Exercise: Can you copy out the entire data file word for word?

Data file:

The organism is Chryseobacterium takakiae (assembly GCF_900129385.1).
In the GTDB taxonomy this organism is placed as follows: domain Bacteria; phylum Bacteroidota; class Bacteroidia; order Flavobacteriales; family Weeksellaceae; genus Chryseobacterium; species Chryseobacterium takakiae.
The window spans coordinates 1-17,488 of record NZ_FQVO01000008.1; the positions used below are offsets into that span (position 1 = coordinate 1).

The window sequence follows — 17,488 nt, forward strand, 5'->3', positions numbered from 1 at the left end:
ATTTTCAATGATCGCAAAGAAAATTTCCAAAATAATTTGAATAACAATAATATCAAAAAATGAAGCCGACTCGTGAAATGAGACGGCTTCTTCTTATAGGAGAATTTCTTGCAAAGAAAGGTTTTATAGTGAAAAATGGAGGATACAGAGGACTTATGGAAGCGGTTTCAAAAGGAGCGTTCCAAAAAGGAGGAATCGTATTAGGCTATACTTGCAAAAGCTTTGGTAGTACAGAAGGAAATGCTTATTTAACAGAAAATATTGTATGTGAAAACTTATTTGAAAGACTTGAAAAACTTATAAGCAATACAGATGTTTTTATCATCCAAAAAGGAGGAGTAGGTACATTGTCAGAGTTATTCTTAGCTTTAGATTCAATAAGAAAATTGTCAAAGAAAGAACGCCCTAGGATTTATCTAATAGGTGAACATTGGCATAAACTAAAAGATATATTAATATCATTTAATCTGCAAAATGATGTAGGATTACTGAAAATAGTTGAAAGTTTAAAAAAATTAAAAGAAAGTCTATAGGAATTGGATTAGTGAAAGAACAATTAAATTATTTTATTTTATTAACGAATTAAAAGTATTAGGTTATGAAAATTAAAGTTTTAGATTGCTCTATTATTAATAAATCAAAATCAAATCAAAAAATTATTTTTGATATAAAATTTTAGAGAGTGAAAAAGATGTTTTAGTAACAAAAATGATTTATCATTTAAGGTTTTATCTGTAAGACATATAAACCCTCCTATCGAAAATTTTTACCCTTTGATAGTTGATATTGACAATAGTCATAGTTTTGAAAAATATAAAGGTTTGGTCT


The organism is Chryseobacterium takakiae (assembly GCF_900129385.1).
In the GTDB taxonomy this organism is placed as follows: domain Bacteria; phylum Bacteroidota; class Bacteroidia; order Flavobacteriales; family Weeksellaceae; genus Chryseobacterium; species Chryseobacterium takakiae.
The window spans coordinates 1-17,488 of record NZ_FQVO01000008.1; the positions used below are offsets into that span (position 1 = coordinate 1).

The window sequence follows — 17,488 nt, forward strand, 5'->3', positions numbered from 1 at the left end:
ATTTTCAATGATCGCAAAGAAAATTTCCAAAATAATTTGAATAACAATAATATCAAAAAATGAAGCCGACTCGTGAAATGAGACGGCTTCTTCTTATAGGAGAATTTCTTGCAAAGAAAGGTTTTATAGTGAAAAATGGAGGATACAGAGGACTTATGGAAGCGGTTTCAAAAGGAGCGTTCCAAAAAGGAGGAATCGTATTAGGCTATACTTGCAAAAGCTTTGGTAGTACAGAAGGAAATGCTTATTTAACAGAAAATATTGTATGTGAAAACTTATTTGAAAGACTTGAAAAACTTATAAGCAATACAGATGTTTTTATCATCCAAAAAGGAGGAGTAGGTACATTGTCAGAGTTATTCTTAGCTTTAGATTCAATAAGAAAATTGTCAAAGAAAGAACGCCCTAGGATTTATCTAATAGGTGAACATTGGCATAAACTAAAAGATATATTAATATCATTTAATCTGCAAAATGATGTAGGATTACTGAAAATAGTTGAAAGTTTAAAAAAATTAAAAGAAAGTCTATAGGAATTGGATTAGTGAAAGAACAATTAAATTATTTTATTTTATTAACGAATTAAAAGTATTAGGTTATGAAAATTAAAGTTTTAGATTGCTCTATTATTAATAAATCAAAATCAAATCAAAAAATTATTTTTGATATAAAATTTTAGAGAGTGAAAAAGATGTTTTAGTAACAAAAATGATTTATCATTTAAGGTTTTATCTGTAAGACATATAAACCCTCCTATCGAAAATTTTTACCCTTTGATAGTTGATATTGACAATAGTCATAGTTTTGAAAAATATAAAGGTTTGGTCT